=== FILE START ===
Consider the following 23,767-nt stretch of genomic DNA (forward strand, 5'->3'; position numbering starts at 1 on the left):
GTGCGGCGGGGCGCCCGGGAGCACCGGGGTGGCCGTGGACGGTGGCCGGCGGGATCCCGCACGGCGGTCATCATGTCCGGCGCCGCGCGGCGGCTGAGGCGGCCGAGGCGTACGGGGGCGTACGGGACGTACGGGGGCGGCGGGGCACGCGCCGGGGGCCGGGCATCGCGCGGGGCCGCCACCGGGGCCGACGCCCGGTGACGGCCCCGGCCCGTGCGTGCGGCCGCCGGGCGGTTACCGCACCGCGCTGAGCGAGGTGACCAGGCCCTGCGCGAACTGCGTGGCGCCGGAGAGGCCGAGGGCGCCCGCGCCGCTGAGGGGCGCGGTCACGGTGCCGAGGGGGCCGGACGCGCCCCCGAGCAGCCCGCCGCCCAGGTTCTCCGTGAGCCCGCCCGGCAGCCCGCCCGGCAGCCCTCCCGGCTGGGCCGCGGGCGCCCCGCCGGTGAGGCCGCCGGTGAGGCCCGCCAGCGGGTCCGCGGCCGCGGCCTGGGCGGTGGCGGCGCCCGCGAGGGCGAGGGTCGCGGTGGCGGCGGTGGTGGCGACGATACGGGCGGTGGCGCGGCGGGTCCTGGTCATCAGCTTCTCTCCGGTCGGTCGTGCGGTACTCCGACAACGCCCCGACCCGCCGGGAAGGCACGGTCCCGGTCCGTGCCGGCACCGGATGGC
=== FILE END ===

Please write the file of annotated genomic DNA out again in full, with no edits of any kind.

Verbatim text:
Consider the following 23,767-nt stretch of genomic DNA (forward strand, 5'->3'; position numbering starts at 1 on the left):
GTGCGGCGGGGCGCCCGGGAGCACCGGGGTGGCCGTGGACGGTGGCCGGCGGGATCCCGCACGGCGGTCATCATGTCCGGCGCCGCGCGGCGGCTGAGGCGGCCGAGGCGTACGGGGGCGTACGGGACGTACGGGGGCGGCGGGGCACGCGCCGGGGGCCGGGCATCGCGCGGGGCCGCCACCGGGGCCGACGCCCGGTGACGGCCCCGGCCCGTGCGTGCGGCCGCCGGGCGGTTACCGCACCGCGCTGAGCGAGGTGACCAGGCCCTGCGCGAACTGCGTGGCGCCGGAGAGGCCGAGGGCGCCCGCGCCGCTGAGGGGCGCGGTCACGGTGCCGAGGGGGCCGGACGCGCCCCCGAGCAGCCCGCCGCCCAGGTTCTCCGTGAGCCCGCCCGGCAGCCCGCCCGGCAGCCCTCCCGGCTGGGCCGCGGGCGCCCCGCCGGTGAGGCCGCCGGTGAGGCCCGCCAGCGGGTCCGCGGCCGCGGCCTGGGCGGTGGCGGCGCCCGCGAGGGCGAGGGTCGCGGTGGCGGCGGTGGTGGCGACGATACGGGCGGTGGCGCGGCGGGTCCTGGTCATCAGCTTCTCTCCGGTCGGTCGTGCGGTACTCCGACAACGCCCCGACCCGCCGGGAAGGCACGGTCCCGGTCCGTGCCGGCACCGGATGGC